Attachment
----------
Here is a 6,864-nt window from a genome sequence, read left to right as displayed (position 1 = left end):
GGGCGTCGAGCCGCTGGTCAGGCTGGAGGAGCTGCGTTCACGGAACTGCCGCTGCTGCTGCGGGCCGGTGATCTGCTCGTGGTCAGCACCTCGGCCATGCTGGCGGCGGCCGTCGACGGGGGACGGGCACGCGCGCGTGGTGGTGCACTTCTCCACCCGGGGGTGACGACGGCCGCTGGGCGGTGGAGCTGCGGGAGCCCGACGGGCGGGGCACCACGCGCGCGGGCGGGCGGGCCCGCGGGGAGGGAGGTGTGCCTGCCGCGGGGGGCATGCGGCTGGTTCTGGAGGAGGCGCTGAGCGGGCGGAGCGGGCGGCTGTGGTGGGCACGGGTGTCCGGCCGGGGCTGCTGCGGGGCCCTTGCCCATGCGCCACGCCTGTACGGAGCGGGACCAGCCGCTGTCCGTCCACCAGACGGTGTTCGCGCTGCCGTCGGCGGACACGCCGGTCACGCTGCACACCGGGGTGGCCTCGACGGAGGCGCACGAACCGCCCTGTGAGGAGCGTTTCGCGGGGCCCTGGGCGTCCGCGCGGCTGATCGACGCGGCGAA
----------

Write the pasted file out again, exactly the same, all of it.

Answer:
Here is a 6,864-nt window from a genome sequence, read left to right as displayed (position 1 = left end):
GGGCGTCGAGCCGCTGGTCAGGCTGGAGGAGCTGCGTTCACGGAACTGCCGCTGCTGCTGCGGGCCGGTGATCTGCTCGTGGTCAGCACCTCGGCCATGCTGGCGGCGGCCGTCGACGGGGGACGGGCACGCGCGCGTGGTGGTGCACTTCTCCACCCGGGGGTGACGACGGCCGCTGGGCGGTGGAGCTGCGGGAGCCCGACGGGCGGGGCACCACGCGCGCGGGCGGGCGGGCCCGCGGGGAGGGAGGTGTGCCTGCCGCGGGGGGCATGCGGCTGGTTCTGGAGGAGGCGCTGAGCGGGCGGAGCGGGCGGCTGTGGTGGGCACGGGTGTCCGGCCGGGGCTGCTGCGGGGCCCTTGCCCATGCGCCACGCCTGTACGGAGCGGGACCAGCCGCTGTCCGTCCACCAGACGGTGTTCGCGCTGCCGTCGGCGGACACGCCGGTCACGCTGCACACCGGGGTGGCCTCGACGGAGGCGCACGAACCGCCCTGTGAGGAGCGTTTCGCGGGGCCCTGGGCGTCCGCGCGGCTGATCGACGCGGCGAA